Challenges to Success in Higher Education: An Examination of Educational Challenges from the Voices of College-Bound Black Males

By Scott, Jameel A.; Taylor, Kenneth J. et al. | The Journal of Negro Education, Summer 2013 | Go to article overview

Challenges to Success in Higher Education: An Examination of Educational Challenges from the Voices of College-Bound Black Males


Scott, Jameel A., Taylor, Kenneth J., Palmer, Robert T., The Journal of Negro Education


In recent years, researchers have devoted much discussion to finding ways to increase the academic success of Black males in K-12 and higher education. Despite this emphasis, Black male enrollment in higher education stands at 4.5%, which is the same as it was in 1976. One factor noted by researchers for the stagnation among Black male college enrollment is their disproportionate departure from high school. Therefore, this qualitative study of college-bound high school seniors discusses four critical factors that contribute to Black males premature departure from high school. Implications for practice andfuture research are discussed.

Keywords: education, college access, retention

There is a great deal of evidence to demonstrate that all children are not valued equally, that some children are clearly valued more than other children, and finally that, African-American male children are valued least of all. It is not likely that schools, as they are currently structured, will ever look on the majority of children they serve as having unlimited potential-Governor's Commission on Black Males. (Maryland State Department of Education, 2007)

INTRODUCTION

As the quote posits, the educational plight of the Black male is often associated with underachievement and underrepresentation (Carter, 2005, Scott, 2012). Although negative in context, the association offers a profound need to understand and address why such is the case. Researchers discussed the lack of scholarship on Black males who overcame their environmental obstacles, and became successful in graduating from high school and college (Harper, 2005; Palmer, Davis & Hilton, 2009; Parson & Kritsonis, 2006). Therefore, identifying challenges that Black males face could serve as a catalyst for developing support structures that deter high school departure (dropouts) and encourage college attendance.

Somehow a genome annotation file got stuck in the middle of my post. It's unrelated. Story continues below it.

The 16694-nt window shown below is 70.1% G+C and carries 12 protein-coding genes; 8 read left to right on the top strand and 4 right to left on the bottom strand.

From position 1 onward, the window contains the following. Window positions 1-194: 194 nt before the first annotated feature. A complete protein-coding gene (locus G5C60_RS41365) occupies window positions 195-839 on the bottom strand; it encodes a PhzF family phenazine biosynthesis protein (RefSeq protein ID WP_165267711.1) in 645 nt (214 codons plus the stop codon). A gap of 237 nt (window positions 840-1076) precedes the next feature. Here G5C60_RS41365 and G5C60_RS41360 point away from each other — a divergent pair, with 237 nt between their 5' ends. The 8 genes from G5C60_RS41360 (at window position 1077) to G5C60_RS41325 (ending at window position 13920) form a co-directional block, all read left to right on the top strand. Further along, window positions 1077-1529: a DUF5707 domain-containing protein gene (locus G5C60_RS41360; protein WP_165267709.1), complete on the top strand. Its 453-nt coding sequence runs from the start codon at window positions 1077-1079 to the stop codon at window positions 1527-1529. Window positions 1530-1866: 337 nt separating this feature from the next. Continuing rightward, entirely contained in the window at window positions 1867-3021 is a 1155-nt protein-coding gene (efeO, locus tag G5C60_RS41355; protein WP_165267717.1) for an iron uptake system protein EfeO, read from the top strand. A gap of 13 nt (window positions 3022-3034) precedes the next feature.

Much of the research on Black male achievement presents troublesome statistics and often negative stories about their chances of academic success. The plethora of negative findings is alarming and often neglects the insight of students themselves and potential solutions for these obstacles. For example, Tatum (2006) highlighted self-concept and identity as two major internalized factors that influence the academic success for Black students. His findings posit that Black male students sometimes respond by disassociating themselves from school and acting-out in negative ways as coping mechanisms-for a lack of self-concept and identity. Additionally, several scholars discussed external factors that impede Black male student achievement. In some cases, these male students are disproportionately placed in special education classes (Nickson, Kritsonis, & Herrington, 2006), where they are provided with instruction that fails to prepare them for higher education (Bailey & Moore, 2004; Hopkins, 1997). Moreover, Anthony, Kritsonis, and Herrington (2007) emphasized that a high percentage of Black males are taught by White females. Suggesting that in most educational settings, the Black male presence is custodial staff or sports instructors. Furthermore, Black adolescent males are constantly bombarded with stereotypical depictions of older Blacks as incompetent or lazy (Irving & Hudley, 2008).

Verj' few positive depictions are highlighted in the literature about Black males. Research from Irving and Hudley (2008) indicated a relationship between cultural mistrust and academic achievement, noting that an increase in mistrust facilitates negative academic outcome among Black males. Therefore, Brown (2009) and others (e.g., Bailey & Moore, 2004; Hopkins, 1997) urge the need for Black male role models in and outside of the classroom. However, it should be clear that a model that employs a "one-size-fits-aH" approach contradicts the very essence of the issue (Brown, 2009). This study seeks to take into consideration the voices of high school graduates on this topic, in order to proffer potential solutions to augment the challenges that are faced by Black male students. …

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